The Imperial State Crown was made in 1937 for King George VI, and was similar to the diamond crown made in 1838 for Queen Victoria. The present Crown is made of gold and includes four crosses pattée and four fleurs-de-lis, with two arches on top, surmounted by a cross pattée. The Crown includes many jewels: 2,868 diamonds, 273 pearls, 17 sapphires, 11 emeralds, and five rubies. Among the stones are several famous ones, including the Black Prince's Ruby (actually a spinel) and the Cullinan II diamond, also known as the Lesser Star of Africa. Two of the three pearls dangling from the crown were once worn by Queen Elizabeth I. It is worn after the conclusion of the Coronation ceremony when the monarch leaves Westminster Abbey and at the annual State Opening of Parliament.
The Imperial Crown of India was created when King George V visited Delhi as Emperor of India. To prevent the pawning of the Crown Jewels, British law prohibited the removal of a Crown Jewel from the country. For this reason, a new crown was made. It has not been used since. The Imperial Crown of India is not a part of the British Crown Jewels, though it is stored with them.
The George IV State Diadem was made in 1820 for the coronation of King George IV, and was worn during the coronation processions of Queen Victoria and Elizabeth II.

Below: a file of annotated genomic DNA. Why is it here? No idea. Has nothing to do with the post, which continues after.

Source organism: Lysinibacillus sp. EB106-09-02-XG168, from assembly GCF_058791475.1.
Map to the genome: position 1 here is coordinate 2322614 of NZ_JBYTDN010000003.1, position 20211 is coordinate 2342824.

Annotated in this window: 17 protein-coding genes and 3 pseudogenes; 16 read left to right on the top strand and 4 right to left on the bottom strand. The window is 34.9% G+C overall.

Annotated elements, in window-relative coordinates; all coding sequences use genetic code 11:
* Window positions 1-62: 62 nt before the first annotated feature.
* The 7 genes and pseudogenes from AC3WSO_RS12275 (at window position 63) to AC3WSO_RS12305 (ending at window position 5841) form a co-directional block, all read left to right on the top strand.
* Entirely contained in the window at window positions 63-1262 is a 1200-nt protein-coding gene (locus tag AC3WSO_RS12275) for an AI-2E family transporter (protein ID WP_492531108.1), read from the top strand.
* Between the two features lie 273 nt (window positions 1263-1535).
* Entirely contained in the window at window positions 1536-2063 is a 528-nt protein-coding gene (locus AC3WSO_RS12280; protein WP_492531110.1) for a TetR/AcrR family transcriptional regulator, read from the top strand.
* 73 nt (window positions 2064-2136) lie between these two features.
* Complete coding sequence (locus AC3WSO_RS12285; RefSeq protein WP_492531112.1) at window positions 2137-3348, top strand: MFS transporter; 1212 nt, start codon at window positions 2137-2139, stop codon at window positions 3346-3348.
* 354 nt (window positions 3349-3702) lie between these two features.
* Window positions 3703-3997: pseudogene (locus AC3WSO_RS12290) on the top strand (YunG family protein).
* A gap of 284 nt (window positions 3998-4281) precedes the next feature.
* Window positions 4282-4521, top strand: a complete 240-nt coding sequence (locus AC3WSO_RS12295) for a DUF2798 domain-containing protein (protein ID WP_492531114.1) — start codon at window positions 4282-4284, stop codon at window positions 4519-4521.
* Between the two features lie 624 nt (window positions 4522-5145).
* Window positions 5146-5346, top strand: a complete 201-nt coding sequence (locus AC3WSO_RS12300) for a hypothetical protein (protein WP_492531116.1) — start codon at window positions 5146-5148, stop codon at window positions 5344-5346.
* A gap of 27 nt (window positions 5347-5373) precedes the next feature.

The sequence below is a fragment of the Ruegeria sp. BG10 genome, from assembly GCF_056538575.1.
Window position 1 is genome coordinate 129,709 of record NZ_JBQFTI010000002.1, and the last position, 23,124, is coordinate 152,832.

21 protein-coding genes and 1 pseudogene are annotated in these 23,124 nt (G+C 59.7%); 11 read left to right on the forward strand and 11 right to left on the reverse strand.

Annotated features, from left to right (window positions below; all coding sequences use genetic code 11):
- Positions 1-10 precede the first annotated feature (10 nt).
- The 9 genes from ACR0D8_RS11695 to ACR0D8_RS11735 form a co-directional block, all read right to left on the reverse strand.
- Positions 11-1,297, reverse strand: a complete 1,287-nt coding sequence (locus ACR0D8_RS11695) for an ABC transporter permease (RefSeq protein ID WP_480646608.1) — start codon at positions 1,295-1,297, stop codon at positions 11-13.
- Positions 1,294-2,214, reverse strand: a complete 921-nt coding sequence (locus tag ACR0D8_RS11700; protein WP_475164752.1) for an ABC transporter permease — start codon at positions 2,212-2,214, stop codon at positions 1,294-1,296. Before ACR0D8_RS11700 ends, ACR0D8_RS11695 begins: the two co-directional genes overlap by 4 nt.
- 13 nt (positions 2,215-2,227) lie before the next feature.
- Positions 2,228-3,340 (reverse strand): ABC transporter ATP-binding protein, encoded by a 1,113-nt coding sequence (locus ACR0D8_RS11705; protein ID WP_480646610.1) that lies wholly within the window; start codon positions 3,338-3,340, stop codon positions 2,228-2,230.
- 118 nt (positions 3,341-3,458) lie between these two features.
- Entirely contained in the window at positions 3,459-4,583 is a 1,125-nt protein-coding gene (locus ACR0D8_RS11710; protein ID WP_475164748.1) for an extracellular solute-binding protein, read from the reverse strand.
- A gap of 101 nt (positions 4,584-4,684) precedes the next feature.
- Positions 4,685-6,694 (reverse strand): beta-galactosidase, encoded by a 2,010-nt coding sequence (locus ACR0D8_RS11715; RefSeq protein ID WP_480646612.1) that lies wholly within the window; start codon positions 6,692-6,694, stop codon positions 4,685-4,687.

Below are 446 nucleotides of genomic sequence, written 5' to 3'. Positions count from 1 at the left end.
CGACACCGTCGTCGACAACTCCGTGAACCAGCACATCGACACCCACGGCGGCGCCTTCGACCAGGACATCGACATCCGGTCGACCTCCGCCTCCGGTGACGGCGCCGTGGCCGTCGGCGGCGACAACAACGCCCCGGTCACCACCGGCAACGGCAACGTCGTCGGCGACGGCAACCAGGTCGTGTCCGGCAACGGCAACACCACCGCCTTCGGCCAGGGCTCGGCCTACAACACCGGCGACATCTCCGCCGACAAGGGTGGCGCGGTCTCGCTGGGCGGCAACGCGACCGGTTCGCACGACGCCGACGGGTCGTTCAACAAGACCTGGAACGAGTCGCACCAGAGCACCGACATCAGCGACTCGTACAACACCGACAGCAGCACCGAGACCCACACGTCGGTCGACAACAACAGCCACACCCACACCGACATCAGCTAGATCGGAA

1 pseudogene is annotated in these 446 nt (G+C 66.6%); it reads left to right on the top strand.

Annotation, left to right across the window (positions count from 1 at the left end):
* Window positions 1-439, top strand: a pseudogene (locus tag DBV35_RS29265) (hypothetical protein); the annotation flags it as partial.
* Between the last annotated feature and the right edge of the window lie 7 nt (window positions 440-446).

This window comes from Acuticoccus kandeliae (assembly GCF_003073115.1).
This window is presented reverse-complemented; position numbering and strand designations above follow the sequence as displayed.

Queens consort, the wives of Kings, traditionally wore the Crown of Mary of Modena, Queen of King James II. By the beginning of the 20th century, that small crown was in a decrepit state. A new European-style crown, flatter and with more arches than was traditional in British crowns, was manufactured for Queen Alexandra, consort of King Edward VII. A new crown, more akin to traditional British crowns, was manufactured for Queen Mary, consort of King George V, who was crowned in 1911. The final new consort's crown in the 20th century was manufactured for Queen Elizabeth, consort of King George VI, who along with her husband was crowned in 1937. All three consorts' crowns in turn included the famous Koh-i-Noor diamond. This latter Crown of Queen Elizabeth was also worn, minus its arches, by the by-then Queen Elizabeth the Queen Mother during Elizabeth II's coronation. It rested on top of the Queen Mother's coffin during her funeral in 2002.